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Bee Sampling Protocol
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The objective here is to identify the more common visitors to flowers of cultivated Cucurbita, and to quantify their relative abundances at Cucurbita flowers without bias. In the Western Hemisphere, we are emphasizing species of specialist squash bees in the genera Peponapis and Xenoglossa, both of which forage early in the day. Data is recorded in Excel spreadsheets as directed, and later compiled by cut-and-paste onto a master spreadsheet that is shared back with participants. For this reason, data must be gathered and reported in a standardized manner.

To begin, each investigator must locate people who are growing Cucurbita locally. These might be full or part-time farmers, market gardeners, or even home gardeners. Before performing a formal bee census, I recommend that one of the more convenient sites be visited for a full morning. This will allow you to collect voucher specimens of the various bee taxa that are observed visiting squash flowers, to learn how to recognize them on the wing, as well as to gain insight into the hours of foraging activity, so that a census can be properly scheduled. Pinned, labelled voucher specimens should be identified to the genus level if possible. You should learn to recognize at least the more common taxa on the wing for later census purposes.

The basic census technique is a walking scan census, very much like the ones used by ornithologists to count birds. The idea is to know, at a given point in time, the densities of the various bee species at a given count of Cucurbita flowers. For the first bee census in your region, it would be useful to census bees at several time periods during the morning so as to fairly represent species that forage at different times of the morning. The census should represent the bee fauna visiting Cucurbita across the entire patch or field. In smaller patches, you might census all plants, but in larger fields, you should be sure to walk to different parts of the field to census (or walk across the field, perhaps along two diagonals). Choose the plants that you will census ahead of you, before you can see if there are bees or not. Count all of the flowers and the bees of each species or genus that you see present in those flowers. Do not wait for bees to arrive or depart; it is meant to be the equivalent of a photographic snapshot of what is present at one moment. Continue walking from plant to plant, keeping a running tally of open flowers present and counts of individuals of different bee species seen at the those flowers. You should continue checking plants and counting bees until you are satisfied that all of the more common bee species are represented in your census, and that their relative abundances are accurately portrayed. As a general rule, we continue until at least 30 bees or 200 plants are included in the census, whichever comes first. There is no problem adding more bees or flowers if you like, as the work is generally quick. Obviously, in small plots with few bees, you will have less, but that is acceptable; do not include flowers twice in the same census.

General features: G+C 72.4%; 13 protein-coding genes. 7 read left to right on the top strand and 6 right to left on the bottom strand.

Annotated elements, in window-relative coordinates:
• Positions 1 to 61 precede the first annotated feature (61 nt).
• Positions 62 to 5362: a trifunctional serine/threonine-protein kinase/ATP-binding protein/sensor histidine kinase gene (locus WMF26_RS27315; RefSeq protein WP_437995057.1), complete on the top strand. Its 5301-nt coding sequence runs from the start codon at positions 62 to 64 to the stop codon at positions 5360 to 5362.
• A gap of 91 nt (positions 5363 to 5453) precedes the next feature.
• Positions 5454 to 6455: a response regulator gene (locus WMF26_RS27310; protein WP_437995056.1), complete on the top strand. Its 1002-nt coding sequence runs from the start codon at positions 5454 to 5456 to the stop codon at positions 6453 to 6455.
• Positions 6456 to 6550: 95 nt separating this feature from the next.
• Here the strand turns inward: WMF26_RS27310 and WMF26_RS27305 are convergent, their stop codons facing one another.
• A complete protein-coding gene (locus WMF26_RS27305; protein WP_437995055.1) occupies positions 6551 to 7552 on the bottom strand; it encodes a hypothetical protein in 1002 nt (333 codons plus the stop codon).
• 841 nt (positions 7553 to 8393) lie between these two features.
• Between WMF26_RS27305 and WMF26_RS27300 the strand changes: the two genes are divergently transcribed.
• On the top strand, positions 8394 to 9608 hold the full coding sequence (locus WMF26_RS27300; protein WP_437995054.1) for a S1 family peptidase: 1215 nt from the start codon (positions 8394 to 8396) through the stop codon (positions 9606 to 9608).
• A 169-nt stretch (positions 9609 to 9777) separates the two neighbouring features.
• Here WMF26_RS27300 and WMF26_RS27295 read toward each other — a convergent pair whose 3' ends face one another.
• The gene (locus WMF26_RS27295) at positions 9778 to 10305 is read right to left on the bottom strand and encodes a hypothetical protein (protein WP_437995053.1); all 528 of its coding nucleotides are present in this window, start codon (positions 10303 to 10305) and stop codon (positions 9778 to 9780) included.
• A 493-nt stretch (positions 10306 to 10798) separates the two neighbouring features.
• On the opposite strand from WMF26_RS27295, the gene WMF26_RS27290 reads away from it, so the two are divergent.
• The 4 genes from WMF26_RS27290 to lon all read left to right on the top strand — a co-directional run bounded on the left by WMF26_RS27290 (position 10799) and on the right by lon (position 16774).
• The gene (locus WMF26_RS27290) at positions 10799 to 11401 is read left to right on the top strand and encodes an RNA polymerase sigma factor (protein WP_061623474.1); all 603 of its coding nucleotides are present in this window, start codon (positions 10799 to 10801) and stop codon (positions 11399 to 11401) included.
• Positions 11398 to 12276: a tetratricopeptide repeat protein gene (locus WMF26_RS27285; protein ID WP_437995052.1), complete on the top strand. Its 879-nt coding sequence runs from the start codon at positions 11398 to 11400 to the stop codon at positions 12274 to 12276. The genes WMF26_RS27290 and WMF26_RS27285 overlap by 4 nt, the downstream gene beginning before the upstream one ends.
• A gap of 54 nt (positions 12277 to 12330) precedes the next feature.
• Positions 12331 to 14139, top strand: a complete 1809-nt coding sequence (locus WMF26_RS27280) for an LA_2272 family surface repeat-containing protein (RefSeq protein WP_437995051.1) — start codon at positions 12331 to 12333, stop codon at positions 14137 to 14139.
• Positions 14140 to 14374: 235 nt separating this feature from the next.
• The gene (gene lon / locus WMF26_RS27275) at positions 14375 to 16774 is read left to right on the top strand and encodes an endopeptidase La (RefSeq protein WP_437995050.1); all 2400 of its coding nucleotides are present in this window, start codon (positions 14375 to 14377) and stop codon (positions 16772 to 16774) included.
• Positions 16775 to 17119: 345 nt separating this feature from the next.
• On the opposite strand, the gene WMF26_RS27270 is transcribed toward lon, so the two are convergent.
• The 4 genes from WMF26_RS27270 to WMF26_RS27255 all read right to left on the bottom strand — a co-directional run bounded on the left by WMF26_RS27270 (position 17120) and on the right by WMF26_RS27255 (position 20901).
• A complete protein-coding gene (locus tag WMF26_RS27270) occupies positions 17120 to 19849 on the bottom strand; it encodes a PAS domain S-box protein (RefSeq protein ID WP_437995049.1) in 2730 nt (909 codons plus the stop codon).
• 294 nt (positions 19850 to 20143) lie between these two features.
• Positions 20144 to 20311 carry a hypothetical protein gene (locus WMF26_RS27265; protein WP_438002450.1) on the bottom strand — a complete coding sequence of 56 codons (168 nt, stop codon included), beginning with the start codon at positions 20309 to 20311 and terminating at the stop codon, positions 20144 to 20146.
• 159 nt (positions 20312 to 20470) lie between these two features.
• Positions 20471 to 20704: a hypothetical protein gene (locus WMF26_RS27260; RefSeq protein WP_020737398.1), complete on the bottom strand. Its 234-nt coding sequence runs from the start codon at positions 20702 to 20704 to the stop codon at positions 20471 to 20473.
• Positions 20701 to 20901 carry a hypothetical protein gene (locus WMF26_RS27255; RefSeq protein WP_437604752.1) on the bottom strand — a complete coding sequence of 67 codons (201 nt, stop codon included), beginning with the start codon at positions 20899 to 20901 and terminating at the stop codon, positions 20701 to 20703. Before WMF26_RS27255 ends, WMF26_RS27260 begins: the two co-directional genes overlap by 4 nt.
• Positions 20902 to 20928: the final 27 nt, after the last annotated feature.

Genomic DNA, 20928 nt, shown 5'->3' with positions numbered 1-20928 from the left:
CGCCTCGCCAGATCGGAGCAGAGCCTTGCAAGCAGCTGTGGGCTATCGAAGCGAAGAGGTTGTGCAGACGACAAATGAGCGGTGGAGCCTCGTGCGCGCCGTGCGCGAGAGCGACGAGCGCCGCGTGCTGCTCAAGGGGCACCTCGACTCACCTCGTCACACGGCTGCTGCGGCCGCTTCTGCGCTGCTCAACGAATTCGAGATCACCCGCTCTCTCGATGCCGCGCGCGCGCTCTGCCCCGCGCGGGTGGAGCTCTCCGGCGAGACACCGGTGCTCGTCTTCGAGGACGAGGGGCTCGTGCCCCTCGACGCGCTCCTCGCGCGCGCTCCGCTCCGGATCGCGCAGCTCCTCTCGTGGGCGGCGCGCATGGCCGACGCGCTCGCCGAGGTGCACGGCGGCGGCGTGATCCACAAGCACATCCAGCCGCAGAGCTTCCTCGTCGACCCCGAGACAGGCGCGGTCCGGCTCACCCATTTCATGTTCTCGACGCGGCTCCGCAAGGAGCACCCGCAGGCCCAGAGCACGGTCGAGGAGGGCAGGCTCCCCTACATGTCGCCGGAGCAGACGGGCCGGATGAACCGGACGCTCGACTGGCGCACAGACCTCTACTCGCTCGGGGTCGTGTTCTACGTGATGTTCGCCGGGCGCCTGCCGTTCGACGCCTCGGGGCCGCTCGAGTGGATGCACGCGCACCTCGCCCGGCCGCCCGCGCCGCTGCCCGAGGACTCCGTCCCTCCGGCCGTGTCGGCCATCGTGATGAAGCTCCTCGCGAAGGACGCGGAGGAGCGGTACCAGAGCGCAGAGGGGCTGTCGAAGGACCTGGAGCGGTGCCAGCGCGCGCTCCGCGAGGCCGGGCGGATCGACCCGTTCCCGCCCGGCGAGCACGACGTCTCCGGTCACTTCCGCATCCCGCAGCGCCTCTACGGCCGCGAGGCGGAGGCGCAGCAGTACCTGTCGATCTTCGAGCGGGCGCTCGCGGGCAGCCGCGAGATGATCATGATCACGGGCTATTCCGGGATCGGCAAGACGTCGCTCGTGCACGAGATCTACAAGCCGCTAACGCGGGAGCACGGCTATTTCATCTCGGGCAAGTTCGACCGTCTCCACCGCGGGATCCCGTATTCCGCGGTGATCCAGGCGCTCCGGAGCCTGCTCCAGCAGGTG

Because you will also be estimating the average numbers of open flowers per plant, the size of the patch or field, and the number of plants present, it will be possible to calculate the number of bees per plant, bees per unit area, and the total numbers of the different kinds of bees present at squash flowers for the site. These numbers can be compared for sites in your locale that you have surveyed. And, since other collaborators have censused bees at squashes in the very same way as you, you can compare your data with that of other cooperating investigators. How many bees are enough for pollination? Some investigators of us are interested in relating the densities (or visitation frequencies) of the different bee species to satisfaction of the pollination needs of the different species of cultivated squash. Knowing this, it should then be possible to evaluate the degree of pollination service (or shortfall) for every censused site.